Interview with a moron

September 2, 2010 in On Writing, Study by pacejmiller

In this case, the moron is me, the interviewer.

My writing course is really going crazy at the moment, even though we’re only about a third of the way through.  Assessments are coming at me from all directions, and quite a number of them require calling random strangers and important public figures for comments and interviews.

At first all my attempts were futile.  People just don’t want to talk to strangers, even if it’s their job to do so.  I found that there were generally two types of people and you have to tell them what they want to hear.  There are those that are more willing to talk to a student writer because students are less intimidating than “real” journalists and they won’t necessarily get their work published.  On the other hand, there are those that don’t bother with helping students because all they care about is getting themselves out there, so if you can’t boost their profile, then get lost.

I certainly don’t fault either type.  Who people want to talk to is their choice.  I just needed to find out which type they were so I could either be honest and say I’m a student or lie and say I am a freelancer.

Calling up people you don’t know is quite nerve-wracking, especially those first few times.  The key is to persevere and not give up too easily.  If they don’t return your email, then send them another one.  If they don’t return your call or message, then call again.  In the beginning I was way too timid and polite, and a gentle pushback would be enough to send me scampering in the opposite direction.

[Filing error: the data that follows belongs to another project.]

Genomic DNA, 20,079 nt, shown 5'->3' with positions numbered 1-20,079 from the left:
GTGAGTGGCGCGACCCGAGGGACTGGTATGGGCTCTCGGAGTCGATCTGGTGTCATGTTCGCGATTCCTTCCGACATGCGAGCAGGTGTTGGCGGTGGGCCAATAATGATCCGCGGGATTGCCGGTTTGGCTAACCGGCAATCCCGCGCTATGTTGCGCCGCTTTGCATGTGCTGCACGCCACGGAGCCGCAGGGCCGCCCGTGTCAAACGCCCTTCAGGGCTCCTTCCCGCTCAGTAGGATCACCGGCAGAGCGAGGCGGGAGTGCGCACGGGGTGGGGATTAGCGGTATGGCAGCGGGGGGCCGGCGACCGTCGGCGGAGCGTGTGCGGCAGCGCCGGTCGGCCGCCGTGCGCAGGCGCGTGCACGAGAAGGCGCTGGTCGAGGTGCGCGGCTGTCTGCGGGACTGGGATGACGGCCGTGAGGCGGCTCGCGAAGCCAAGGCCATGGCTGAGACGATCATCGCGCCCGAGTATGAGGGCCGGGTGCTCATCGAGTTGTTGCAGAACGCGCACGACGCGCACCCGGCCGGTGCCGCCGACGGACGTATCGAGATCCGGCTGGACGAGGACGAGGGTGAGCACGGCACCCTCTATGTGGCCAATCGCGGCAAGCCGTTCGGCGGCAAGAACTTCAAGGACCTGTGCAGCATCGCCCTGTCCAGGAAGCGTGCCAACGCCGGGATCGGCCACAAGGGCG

Anyway, after struggling for the past week with more than half a dozen rejections from various individuals, organisations and institutions, things are finally starting to come together.  Yesterday I interviewed a lawyer who specialises in civil liberties, and today the general manager of a circus.  Both are for potential feature articles.  There really wasn’t any trick to it.  You just contact them and see if they want to talk.

The hard part is getting through the interview without seeming like a complete lost case.  I was lucky because I didn’t really to take notes, as I had my handy Pulse Smartpen ready to record every word that was said.  I can’t see how anyone can transcribe conversations without a recording device.  I don’t believe it for a second that Truman Capote had more than 90% recall of all conversations.

Nevertheless, interviewing really is an art.  You can’t just go in with a list of questions and run through them methodically, because you never know where the interviewee’s responses may take you.  It’s all about listening to what they say, responding to what they say, and asking the right questions.  You not only have to listen intently but you also have to simultaneously think about what question to ask next.

In my first interview I was a complete shocker, full of “ers” and “ums”, and asking questions that really didn’t make a whole lot of sense.  Listening back on the Pulse Smartpen was brutal, especially when I reduced the playback speed, which made me sound completely retarded.

Today, the interview with the circus manager was a lot better, but I think that had a lot to do with confidence and a genuine interest in what the man had to say.  I had a great time.

Tomorrow I have another interview with an author for a profile, and a couple of weeks after that I am interviewing a very famous writer for another one.  Man, I need to improve!